Short fiction suits my temperament and way of working. A new story can begin from a blank page, or a paragraph or phrase within an existing piece of writing. I rarely delete. An opportunity arises, such as a competition or a callout for submissions, and I circle round until I land on a fragment of material that captures my interest, and then begin to shape it into a new piece. Experimentation is thrilling, and I love the idea of development through failure. It’s a playful process, and instinct plays a part. Sentences are the building blocks of a story, and proficiency in them gives a reader confidence that they’re in capable hands, so allowing greater experimentation within the work.

Reading aloud, and listening to playbacks, I imagine works as radio pieces. Listening enables an objective sentence by sentence edit, and a chance to gauge the texture, mood, rhythms and poetry of the prose.

Writing can help to make life navigable. Anxieties, uncertainties and ambiguities can be contained and explored on the page through the endless possibilities of fictional forms.

Barry’s Adelaide reflections

coffee-adelaideThe festival experience in Adelaide becomes richer with each visit. This year, I felt an initial restlessness during the events. I wanted to be away from the authors talking about their work, and to get in front of my own writing. To put my hands inside my manuscript and pull the guts out of it. To lay it all out, examine it closely, and put it back together again. This reaction, far from a complaint, is rather desirable. I’m travelling to Ubud next week to work on my manuscript, and I can be confident the trip will be one of industry and production.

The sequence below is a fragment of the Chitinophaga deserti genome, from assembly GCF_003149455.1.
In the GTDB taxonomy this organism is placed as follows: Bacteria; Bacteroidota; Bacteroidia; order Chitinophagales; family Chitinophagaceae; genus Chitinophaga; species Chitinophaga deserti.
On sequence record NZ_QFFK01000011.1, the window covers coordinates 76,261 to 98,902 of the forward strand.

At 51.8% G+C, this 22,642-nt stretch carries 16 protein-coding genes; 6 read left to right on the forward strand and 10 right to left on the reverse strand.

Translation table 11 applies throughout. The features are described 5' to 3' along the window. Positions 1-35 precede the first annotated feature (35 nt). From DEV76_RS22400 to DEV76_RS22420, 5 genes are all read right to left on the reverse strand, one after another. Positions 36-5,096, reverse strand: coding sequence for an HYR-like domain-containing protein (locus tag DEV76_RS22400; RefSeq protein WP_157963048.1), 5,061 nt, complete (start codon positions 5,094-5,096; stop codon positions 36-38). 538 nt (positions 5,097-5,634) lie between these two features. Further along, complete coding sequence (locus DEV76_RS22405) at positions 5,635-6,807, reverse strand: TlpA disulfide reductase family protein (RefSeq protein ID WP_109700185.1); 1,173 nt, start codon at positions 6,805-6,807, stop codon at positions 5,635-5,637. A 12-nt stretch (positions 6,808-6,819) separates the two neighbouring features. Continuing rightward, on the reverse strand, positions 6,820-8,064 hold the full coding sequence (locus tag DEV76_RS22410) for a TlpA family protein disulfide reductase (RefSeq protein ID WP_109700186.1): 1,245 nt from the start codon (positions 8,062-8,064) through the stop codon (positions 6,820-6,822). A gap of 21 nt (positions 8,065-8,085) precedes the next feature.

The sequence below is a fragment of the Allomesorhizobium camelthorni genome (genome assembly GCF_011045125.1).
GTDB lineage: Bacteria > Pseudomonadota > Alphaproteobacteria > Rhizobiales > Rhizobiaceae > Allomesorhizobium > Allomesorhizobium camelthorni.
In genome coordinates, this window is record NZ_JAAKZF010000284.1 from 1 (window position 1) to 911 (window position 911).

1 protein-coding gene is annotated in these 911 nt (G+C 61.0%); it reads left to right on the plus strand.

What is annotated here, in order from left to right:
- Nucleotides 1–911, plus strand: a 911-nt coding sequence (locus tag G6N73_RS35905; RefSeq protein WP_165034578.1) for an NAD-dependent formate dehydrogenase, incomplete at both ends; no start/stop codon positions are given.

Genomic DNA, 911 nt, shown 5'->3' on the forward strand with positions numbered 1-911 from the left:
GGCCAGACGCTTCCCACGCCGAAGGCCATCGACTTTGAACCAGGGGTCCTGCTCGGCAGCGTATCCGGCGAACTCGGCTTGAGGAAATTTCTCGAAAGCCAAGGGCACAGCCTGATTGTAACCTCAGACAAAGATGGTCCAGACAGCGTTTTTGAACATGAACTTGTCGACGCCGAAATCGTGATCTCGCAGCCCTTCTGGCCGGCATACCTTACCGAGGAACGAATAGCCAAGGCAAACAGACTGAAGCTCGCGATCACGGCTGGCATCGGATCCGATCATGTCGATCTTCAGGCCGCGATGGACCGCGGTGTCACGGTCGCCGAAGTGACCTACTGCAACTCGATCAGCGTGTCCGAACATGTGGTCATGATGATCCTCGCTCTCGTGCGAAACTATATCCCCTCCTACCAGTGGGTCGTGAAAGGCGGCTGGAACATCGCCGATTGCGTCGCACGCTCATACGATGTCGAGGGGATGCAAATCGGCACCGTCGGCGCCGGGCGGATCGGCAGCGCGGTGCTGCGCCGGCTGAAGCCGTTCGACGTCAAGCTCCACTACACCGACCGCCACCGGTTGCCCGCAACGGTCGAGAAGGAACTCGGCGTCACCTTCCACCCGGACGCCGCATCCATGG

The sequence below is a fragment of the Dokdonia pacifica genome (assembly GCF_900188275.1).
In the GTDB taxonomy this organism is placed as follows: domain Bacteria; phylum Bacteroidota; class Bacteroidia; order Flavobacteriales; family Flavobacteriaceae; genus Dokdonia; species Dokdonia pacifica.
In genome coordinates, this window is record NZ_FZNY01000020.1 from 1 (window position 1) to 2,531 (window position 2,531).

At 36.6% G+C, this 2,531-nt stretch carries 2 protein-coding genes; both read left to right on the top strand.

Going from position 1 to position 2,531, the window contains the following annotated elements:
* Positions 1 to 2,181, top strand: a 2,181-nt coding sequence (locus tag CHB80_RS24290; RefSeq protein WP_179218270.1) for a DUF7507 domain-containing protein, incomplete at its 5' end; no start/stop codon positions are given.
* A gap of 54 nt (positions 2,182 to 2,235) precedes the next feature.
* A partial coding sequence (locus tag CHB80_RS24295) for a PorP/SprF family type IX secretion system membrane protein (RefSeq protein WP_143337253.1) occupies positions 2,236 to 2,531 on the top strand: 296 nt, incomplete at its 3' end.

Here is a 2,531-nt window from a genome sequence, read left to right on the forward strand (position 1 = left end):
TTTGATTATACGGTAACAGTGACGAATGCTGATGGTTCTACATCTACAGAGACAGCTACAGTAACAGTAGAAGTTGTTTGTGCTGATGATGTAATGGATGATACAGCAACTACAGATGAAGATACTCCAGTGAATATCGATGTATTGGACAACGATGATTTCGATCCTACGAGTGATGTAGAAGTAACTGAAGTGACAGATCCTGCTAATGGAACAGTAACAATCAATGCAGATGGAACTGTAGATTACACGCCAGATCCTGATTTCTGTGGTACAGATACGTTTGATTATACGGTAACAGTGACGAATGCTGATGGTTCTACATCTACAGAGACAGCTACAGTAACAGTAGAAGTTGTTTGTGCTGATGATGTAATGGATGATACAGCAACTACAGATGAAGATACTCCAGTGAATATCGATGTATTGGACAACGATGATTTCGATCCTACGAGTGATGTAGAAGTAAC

A highlight of Writers’ Week: The Crow on Wednesday morning at the west stage. Max Porter, author of Grief Is The Thing With Feathers, converses with Jonathan Bate about the life and work of Ted Hughes. In the soothing dapples of soft early sunlight we listen, rapt, to the disembodied voice of Hughes reading his work aloud in Adelaide forty years ago. Eerie and beautiful, this presence of the poet. Afterwards, I decide that I want this to be the taste that stays with me, and so leave the garden setting for the final time this year.

A similarly affecting experience on Thursday at the Art Gallery. A series of photographic images by William Yang chronicles his friend Allan’s demise from AIDS between 1988 and 1990. Each image is accompanied by Yang’s handwritten narrative. An unexpected punch arrives with the final photograph, of Allan in 1980. His vibrant and healthful face stares out. Ten years later, he’d be dead. Grateful to be alone, I search the image for a long time, looking for some communication between it and the fate of its subject.

The poignancy of Yang’s work is sharpened by the shade of an incident a few days’ earlier in the dorm at the youth hostel. Vivid anti-gay sentiments were a valuable reminder that we can’t be complacent; that, despite whatever ultimately happens with marriage equality in Australia, fear translates into hate in some minds. The hostel interaction is, however, a timely gift, prompting me to consider my short-story collection in a stark and vigorous light. Now on to Indonesia. There’s work to do.

Winner VU Short Story Prize: Their cruel routines

Barry’s short story ‘Their cruel routines’ is the winner of the 2015 Overland Victoria University Short Story Prize. It’s published in Overland Issue 221 Summer 2015. You can also read it here:

https://overland.org.au/previous-issues/issue-221/short-story-prize-barry-lee-thompson/